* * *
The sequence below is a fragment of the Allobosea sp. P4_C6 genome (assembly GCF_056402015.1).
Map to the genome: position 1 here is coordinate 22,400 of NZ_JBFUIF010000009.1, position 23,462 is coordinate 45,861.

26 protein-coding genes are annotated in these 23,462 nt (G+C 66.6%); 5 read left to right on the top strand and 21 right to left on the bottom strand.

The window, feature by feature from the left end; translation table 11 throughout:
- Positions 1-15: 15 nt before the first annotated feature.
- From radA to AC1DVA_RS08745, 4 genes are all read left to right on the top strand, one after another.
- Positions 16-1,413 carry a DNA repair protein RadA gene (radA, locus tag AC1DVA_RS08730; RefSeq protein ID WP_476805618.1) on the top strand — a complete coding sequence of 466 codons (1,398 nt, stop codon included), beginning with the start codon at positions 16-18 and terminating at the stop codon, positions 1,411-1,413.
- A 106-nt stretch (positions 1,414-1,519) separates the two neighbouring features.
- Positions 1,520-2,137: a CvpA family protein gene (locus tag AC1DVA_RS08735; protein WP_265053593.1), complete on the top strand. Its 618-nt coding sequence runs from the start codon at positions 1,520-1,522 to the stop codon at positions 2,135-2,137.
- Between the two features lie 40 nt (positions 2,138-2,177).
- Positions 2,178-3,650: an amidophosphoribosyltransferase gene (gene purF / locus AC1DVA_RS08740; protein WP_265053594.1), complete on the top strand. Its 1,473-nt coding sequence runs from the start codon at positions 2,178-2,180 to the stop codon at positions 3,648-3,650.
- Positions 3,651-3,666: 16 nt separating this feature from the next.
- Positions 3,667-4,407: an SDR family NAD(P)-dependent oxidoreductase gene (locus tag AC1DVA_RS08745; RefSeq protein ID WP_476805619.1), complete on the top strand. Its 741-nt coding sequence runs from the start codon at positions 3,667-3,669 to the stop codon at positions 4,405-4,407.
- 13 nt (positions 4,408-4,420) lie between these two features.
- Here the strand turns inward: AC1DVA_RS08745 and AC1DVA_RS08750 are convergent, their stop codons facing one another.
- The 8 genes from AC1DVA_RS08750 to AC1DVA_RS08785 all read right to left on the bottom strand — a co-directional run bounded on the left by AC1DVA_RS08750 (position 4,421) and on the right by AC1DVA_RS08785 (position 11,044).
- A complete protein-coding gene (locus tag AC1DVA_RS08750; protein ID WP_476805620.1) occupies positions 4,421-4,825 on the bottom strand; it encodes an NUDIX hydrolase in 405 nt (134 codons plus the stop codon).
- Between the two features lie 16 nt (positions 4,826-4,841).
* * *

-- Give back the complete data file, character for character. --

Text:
The sequence below is a fragment of the Allobosea sp. P4_C6 genome (assembly GCF_056402015.1).
Map to the genome: position 1 here is coordinate 22,400 of NZ_JBFUIF010000009.1, position 23,462 is coordinate 45,861.

26 protein-coding genes are annotated in these 23,462 nt (G+C 66.6%); 5 read left to right on the top strand and 21 right to left on the bottom strand.

The window, feature by feature from the left end; translation table 11 throughout:
- Positions 1-15: 15 nt before the first annotated feature.
- From radA to AC1DVA_RS08745, 4 genes are all read left to right on the top strand, one after another.
- Positions 16-1,413 carry a DNA repair protein RadA gene (radA, locus tag AC1DVA_RS08730; RefSeq protein ID WP_476805618.1) on the top strand — a complete coding sequence of 466 codons (1,398 nt, stop codon included), beginning with the start codon at positions 16-18 and terminating at the stop codon, positions 1,411-1,413.
- A 106-nt stretch (positions 1,414-1,519) separates the two neighbouring features.
- Positions 1,520-2,137: a CvpA family protein gene (locus tag AC1DVA_RS08735; protein WP_265053593.1), complete on the top strand. Its 618-nt coding sequence runs from the start codon at positions 1,520-1,522 to the stop codon at positions 2,135-2,137.
- Between the two features lie 40 nt (positions 2,138-2,177).
- Positions 2,178-3,650: an amidophosphoribosyltransferase gene (gene purF / locus AC1DVA_RS08740; protein WP_265053594.1), complete on the top strand. Its 1,473-nt coding sequence runs from the start codon at positions 2,178-2,180 to the stop codon at positions 3,648-3,650.
- Positions 3,651-3,666: 16 nt separating this feature from the next.
- Positions 3,667-4,407: an SDR family NAD(P)-dependent oxidoreductase gene (locus tag AC1DVA_RS08745; RefSeq protein ID WP_476805619.1), complete on the top strand. Its 741-nt coding sequence runs from the start codon at positions 3,667-3,669 to the stop codon at positions 4,405-4,407.
- 13 nt (positions 4,408-4,420) lie between these two features.
- Here the strand turns inward: AC1DVA_RS08745 and AC1DVA_RS08750 are convergent, their stop codons facing one another.
- The 8 genes from AC1DVA_RS08750 to AC1DVA_RS08785 all read right to left on the bottom strand — a co-directional run bounded on the left by AC1DVA_RS08750 (position 4,421) and on the right by AC1DVA_RS08785 (position 11,044).
- A complete protein-coding gene (locus tag AC1DVA_RS08750; protein ID WP_476805620.1) occupies positions 4,421-4,825 on the bottom strand; it encodes an NUDIX hydrolase in 405 nt (134 codons plus the stop codon).
- Between the two features lie 16 nt (positions 4,826-4,841).